Kai Ryssdal: There are more than five million teachers in this country. More people teach than do almost any other job. But layoffs in the last few years have forced a lot of those people to rethink their careers. We've been hearing from some of them on their next steps. Michael Kane recently married another out-of-work teacher. They've moved back in with his parents in Port Clinton, Ohio.
Michael Kane: Back in the mid to late 1990s, everybody was talking about how we wanted the best and brightest to be teachers. So from very early on, when I was even in high school, I wanted to be a high school history teacher.
I started teaching in the fall of 2000. I've had four different jobs in education since then and three of those four jobs I was cut due to budgets.
It's been very challenging to move back in with my parents after having lived on my own for almost 20 years now. There's a lot of rules that I have to get reacquainted with. They were very kind and very generous to help us out but, yeah, it is kind of a disappointment.
I've been searching for work now for about six months. I've applied with campaign offices. I've applied with gas station management positions. I've applied for sales positions in insurance and retail. There's just such a surplus of teachers out there right now that it's really difficult to even find a substitute teaching job to get you through until you find something more permanent.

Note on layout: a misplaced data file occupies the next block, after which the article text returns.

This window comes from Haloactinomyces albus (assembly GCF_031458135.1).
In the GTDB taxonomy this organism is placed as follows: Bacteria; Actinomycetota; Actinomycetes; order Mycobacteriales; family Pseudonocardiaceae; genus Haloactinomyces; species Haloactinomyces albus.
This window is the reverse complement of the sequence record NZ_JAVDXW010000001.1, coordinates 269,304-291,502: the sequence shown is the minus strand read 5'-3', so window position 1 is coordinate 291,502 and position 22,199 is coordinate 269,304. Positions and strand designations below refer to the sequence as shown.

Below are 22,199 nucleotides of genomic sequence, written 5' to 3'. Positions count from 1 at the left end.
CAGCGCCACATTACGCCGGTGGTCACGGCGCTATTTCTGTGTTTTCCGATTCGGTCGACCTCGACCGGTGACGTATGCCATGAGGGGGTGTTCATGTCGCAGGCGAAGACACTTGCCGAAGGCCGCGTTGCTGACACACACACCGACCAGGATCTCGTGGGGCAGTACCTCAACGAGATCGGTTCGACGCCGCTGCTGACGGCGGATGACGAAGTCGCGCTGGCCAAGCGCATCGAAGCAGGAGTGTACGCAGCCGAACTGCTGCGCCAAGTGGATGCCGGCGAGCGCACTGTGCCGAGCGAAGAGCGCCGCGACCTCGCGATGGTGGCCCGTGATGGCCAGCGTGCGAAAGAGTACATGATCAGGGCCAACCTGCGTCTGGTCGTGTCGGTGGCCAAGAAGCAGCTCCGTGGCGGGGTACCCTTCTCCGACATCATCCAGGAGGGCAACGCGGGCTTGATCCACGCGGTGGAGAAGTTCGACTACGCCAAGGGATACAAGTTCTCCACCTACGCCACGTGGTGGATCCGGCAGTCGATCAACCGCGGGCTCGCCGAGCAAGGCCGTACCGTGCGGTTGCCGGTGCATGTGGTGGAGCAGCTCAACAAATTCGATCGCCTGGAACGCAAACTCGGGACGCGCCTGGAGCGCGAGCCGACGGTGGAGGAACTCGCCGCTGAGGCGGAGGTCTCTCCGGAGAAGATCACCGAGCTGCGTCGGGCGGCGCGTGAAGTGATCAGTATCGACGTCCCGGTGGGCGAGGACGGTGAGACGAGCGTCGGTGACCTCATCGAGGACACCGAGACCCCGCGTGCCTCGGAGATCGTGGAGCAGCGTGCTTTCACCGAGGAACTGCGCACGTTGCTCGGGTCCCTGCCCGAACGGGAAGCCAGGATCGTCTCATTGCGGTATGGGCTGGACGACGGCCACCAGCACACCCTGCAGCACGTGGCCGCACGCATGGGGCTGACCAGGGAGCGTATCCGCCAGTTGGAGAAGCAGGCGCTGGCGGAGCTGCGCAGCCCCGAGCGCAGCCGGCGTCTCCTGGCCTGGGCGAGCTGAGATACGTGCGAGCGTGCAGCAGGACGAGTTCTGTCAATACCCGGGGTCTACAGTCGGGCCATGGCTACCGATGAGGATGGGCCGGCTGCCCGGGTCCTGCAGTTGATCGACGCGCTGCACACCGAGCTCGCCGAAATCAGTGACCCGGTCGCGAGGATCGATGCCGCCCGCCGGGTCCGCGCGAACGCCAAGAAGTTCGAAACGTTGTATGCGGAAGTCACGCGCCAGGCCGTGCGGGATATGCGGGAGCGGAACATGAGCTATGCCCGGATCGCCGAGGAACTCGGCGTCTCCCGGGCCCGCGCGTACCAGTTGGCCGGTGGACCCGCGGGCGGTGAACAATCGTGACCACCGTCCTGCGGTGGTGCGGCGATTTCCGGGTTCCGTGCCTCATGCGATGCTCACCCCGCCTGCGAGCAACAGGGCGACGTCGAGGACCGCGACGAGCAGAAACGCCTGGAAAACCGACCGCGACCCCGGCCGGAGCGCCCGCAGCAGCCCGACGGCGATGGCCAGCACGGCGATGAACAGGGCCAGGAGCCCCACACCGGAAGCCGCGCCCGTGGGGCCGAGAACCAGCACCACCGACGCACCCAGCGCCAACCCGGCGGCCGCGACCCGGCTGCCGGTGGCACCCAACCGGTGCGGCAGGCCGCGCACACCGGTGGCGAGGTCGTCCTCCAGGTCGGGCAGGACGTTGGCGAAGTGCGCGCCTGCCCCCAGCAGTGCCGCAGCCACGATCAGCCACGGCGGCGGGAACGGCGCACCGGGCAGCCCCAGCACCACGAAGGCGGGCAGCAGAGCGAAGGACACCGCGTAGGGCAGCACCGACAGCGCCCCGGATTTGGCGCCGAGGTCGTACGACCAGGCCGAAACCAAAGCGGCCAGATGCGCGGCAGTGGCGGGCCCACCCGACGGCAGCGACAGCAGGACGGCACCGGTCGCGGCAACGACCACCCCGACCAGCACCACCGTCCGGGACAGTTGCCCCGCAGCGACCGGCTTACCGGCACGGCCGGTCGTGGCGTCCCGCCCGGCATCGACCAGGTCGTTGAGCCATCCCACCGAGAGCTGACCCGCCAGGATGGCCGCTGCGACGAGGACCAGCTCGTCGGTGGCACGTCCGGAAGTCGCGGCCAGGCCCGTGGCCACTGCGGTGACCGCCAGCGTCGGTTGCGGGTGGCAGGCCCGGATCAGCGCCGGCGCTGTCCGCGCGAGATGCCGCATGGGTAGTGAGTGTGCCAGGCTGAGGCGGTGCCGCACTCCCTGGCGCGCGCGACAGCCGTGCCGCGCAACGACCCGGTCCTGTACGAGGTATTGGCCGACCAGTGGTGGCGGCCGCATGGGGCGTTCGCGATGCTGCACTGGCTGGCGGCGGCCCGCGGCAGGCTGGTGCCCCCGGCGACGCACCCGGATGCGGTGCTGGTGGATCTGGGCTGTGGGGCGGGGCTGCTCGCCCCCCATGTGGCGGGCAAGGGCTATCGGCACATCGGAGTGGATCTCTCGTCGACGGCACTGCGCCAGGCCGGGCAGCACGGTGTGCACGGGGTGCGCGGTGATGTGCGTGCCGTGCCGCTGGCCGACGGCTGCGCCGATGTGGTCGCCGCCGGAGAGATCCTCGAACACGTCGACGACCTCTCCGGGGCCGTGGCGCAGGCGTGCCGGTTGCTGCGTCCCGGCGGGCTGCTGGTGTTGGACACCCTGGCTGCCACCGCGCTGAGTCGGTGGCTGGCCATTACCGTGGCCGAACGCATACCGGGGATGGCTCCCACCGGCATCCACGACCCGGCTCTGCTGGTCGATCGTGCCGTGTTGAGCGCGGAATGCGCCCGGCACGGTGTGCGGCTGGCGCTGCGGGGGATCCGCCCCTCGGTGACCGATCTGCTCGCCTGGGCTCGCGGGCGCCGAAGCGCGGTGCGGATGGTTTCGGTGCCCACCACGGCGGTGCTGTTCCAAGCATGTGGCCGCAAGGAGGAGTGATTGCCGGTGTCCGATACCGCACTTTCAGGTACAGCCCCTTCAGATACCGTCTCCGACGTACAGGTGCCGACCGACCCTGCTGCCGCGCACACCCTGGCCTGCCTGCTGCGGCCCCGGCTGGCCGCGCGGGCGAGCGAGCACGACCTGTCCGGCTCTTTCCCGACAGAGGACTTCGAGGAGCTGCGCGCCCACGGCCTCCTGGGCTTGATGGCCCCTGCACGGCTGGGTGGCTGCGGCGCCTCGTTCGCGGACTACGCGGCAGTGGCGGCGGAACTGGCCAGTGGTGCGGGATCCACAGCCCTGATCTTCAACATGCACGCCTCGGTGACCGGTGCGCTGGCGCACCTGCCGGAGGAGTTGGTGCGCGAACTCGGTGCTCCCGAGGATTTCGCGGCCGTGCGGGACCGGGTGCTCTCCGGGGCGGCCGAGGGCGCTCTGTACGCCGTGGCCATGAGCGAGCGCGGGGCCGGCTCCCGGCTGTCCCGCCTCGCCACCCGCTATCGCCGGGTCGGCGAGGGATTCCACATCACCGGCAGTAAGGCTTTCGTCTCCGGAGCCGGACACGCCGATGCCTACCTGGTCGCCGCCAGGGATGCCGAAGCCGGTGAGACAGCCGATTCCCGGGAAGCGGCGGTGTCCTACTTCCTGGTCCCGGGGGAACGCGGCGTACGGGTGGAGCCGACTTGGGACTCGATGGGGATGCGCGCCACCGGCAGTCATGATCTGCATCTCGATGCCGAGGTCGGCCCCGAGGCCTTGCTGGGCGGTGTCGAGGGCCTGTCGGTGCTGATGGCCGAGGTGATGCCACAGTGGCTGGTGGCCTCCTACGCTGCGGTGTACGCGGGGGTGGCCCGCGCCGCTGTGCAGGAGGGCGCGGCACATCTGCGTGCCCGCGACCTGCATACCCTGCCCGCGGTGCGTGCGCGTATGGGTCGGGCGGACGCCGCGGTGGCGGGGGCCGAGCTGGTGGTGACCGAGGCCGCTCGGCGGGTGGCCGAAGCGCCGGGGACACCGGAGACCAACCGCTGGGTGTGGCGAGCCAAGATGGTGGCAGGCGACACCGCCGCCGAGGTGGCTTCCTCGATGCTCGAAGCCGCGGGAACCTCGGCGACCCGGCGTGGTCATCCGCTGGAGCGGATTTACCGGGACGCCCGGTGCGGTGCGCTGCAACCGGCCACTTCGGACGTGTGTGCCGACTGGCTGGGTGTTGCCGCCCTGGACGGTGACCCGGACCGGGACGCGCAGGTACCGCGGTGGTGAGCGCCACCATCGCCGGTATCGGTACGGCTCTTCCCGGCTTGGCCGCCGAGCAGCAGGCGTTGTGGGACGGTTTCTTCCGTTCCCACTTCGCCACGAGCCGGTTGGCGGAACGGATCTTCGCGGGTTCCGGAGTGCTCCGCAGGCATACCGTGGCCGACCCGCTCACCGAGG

I always wanted teaching to be my lifelong career. The joke is that with history teachers, they don't retire, you carry them out feet first.
When you have a dream for 20 years -- and when parents come to you at conference night and they tell you, "We just wanted to meet you because our son or daughter comes home every night and talks about what they learned in your class today and they're so excited about your class" -- it is very frustrating to then say I now have to go look for something else just because of the economic situation of it.
My wife hasn't taught yet, and so she's looking to get her foot in the door in education, and I'm ready to leave. I try and talk her out of being a teacher on a weekly basis, but she has such great skills with students I don't think there's any way I could dissuade her -- and I don't think I'd want to.
Our education correspondent Amy Scott produced that for us. We've got more stories of teachers looking for Plan B here.